I spent my first evening writing in the comfort of its café, facing the construction site that was the Notre Dame cathedral. As I’d been the year prior, it was a little jarring to see the integration of various building machinery and its stunning gothic architecture. After a few hours of pouring over the titles on offer and ashamedly playing with the resident cat, Aggie, I walked along the banks of the Seine, the City of Light glittering before me.
The following day saw me walk from Luxembourg Gardens to Musee D’Orsay, Rivoli 59 to Montmartre in time for catching the sunset. I had selectively come to the city in late January, partially for monetary reasons, predominantly as I grew restless in the interim period between my January assessments and spring semester. The city had a calm kind of quiet to it, and although the evenings saw the city come to life, during the day it was peaceful and solitary.
As a woman, the concept of travelling by yourself is loaded with worries such as your safety and the feeling of outright awkwardness in public spaces. A cacophony of thoughts race through your head at any one time. Am I doing this because no one wanted to do it with me, or is it that I relish being alone?
Questions like these are certainly hard to avoid as a woman travelling alone, particularly one attempting to rewrite heartbreak. Yet surprisingly, I found a great deal of comfort in my own company, perhaps for the first time in quite some time. I became so consumed by writing and reading that any fear of being singled had completely vanished.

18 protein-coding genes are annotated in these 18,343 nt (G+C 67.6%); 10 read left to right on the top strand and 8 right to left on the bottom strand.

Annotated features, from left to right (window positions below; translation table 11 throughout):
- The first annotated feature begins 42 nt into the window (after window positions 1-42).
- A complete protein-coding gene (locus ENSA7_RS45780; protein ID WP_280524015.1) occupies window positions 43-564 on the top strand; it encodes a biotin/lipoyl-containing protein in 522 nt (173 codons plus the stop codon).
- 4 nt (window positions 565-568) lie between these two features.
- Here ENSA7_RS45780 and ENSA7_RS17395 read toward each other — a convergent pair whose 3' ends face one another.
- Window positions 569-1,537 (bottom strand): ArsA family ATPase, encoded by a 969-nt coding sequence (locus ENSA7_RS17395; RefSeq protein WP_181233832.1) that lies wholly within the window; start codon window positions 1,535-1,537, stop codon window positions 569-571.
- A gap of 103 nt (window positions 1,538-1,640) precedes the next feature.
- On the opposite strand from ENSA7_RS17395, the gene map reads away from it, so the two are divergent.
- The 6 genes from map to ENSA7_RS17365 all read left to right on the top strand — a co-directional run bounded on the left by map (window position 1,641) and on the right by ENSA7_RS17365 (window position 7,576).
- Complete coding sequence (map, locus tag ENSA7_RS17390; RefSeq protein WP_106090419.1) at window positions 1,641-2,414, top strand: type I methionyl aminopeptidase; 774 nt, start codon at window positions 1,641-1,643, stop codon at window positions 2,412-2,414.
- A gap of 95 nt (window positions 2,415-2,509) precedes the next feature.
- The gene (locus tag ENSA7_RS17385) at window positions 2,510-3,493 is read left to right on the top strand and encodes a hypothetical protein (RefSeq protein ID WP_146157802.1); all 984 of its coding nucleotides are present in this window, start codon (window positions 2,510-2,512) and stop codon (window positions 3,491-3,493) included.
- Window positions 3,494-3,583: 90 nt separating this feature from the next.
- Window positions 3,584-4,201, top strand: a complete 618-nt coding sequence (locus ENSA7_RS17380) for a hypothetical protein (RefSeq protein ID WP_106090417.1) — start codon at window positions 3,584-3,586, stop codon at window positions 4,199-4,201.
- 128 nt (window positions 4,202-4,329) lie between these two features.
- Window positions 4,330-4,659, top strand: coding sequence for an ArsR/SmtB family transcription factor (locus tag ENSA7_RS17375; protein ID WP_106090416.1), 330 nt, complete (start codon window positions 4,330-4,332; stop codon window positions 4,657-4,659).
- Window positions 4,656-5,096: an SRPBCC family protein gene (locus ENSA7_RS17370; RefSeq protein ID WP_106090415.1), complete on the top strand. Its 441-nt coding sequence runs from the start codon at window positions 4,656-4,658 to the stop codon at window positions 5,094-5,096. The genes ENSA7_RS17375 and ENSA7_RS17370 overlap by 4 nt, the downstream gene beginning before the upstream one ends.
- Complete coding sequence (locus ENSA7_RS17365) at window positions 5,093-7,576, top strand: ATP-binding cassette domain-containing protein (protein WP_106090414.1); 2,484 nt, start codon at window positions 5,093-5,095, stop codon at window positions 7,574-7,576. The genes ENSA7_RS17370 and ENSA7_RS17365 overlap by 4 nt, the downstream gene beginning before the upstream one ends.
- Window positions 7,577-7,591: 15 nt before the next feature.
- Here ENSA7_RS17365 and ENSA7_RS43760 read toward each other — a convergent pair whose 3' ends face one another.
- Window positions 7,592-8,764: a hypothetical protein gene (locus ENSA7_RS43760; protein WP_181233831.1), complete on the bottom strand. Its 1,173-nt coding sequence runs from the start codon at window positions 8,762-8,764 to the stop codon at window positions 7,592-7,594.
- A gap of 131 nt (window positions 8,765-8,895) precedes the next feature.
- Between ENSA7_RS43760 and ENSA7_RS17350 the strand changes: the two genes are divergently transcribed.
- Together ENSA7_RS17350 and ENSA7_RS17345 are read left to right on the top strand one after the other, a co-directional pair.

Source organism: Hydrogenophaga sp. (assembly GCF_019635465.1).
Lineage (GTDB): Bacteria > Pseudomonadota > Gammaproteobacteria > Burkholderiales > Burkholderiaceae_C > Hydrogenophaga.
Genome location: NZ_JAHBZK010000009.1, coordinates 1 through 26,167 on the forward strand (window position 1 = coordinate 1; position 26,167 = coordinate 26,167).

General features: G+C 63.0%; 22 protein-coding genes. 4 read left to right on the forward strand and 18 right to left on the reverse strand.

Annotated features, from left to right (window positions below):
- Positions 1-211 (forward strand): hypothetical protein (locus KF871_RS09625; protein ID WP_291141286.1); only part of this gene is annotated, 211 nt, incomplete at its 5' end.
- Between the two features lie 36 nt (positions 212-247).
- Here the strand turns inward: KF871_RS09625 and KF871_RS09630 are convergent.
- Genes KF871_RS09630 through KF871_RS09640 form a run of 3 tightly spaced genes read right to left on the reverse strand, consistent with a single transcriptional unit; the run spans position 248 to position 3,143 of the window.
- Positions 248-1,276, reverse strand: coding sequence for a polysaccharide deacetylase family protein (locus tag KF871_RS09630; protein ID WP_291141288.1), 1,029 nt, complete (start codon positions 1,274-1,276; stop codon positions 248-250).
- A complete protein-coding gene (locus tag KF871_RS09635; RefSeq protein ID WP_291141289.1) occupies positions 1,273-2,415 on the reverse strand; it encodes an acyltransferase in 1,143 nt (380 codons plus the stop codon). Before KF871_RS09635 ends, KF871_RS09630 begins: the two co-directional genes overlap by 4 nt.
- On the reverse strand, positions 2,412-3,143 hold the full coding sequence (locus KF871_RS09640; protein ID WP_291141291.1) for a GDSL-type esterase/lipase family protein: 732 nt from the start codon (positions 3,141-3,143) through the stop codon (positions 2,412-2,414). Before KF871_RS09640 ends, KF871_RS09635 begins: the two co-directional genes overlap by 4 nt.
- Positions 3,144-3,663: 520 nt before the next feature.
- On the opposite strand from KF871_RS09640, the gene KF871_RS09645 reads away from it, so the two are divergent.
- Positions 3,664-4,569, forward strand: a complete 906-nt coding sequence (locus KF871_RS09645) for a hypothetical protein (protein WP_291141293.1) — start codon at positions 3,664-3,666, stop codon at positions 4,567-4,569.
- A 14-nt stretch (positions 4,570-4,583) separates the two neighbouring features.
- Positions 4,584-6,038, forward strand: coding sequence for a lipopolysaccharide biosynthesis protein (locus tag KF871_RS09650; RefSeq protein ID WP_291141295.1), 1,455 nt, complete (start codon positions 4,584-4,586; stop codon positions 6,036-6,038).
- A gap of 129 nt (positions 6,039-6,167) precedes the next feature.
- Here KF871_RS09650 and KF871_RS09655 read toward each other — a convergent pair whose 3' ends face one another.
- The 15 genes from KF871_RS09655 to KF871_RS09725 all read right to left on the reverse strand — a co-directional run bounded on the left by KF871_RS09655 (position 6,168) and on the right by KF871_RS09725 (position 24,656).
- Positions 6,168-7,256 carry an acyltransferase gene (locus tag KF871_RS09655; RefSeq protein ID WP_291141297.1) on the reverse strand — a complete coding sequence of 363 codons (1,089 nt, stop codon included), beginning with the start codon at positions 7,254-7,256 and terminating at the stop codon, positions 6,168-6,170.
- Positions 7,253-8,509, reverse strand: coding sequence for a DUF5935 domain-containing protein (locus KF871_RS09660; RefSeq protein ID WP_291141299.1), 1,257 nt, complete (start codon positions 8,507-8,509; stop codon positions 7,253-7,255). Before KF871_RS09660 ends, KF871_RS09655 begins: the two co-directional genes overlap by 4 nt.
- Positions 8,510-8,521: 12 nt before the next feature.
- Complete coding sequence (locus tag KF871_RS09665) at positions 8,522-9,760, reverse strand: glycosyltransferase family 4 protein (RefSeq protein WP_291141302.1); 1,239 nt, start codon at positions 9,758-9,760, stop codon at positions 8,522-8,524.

“The Paris I had come to see was a feeling manifested in the alleys and bars alight with people and sound and music.”
On my final evening, I spent the early afternoon back in Shakespeare & Co. and ended up meeting two wonderful new friends who too, were by themselves. Just like that, any concerns I had about being strange or odd for having taken myself on holiday, had disappeared.
After saying goodbye to my new friends, my final stop was in hopes of catching the Eiffel Tower alight. I waited in the early evening with little luck, before heading back to the nearest Metro station to get to Gare du Nord. I didn’t particularly mind though; the Paris I was interested in wasn’t soaring above the city or atop Montmartre.
Instead, the Paris I had come to see was a feeling manifested in the alleys and bars alight with people and sound and music. I left the City of Light in the gathering darkness, with a renewed sense of curiosity and intrigue about the people I watched disappear from the comfort of my train seat. I was alone, but I certainly wasn’t lonely.
Katie is a writer and MA English Literature student based in Durham, UK. She has written for Dazed, VICE, Refinery29, and Huck Mag covering culture, social justice issues, literature, and feminism. In September 2021, Katie will begin her PhD in English Literature and Medical Humanities at Durham University. @KatieAnneTobin
Aurelia Magazine is self–funded. We rely on reader support to secure our future. If you enjoyed this article, please consider becoming a member on Patreon, or donating a couple of quid to our PayPal. Thank you!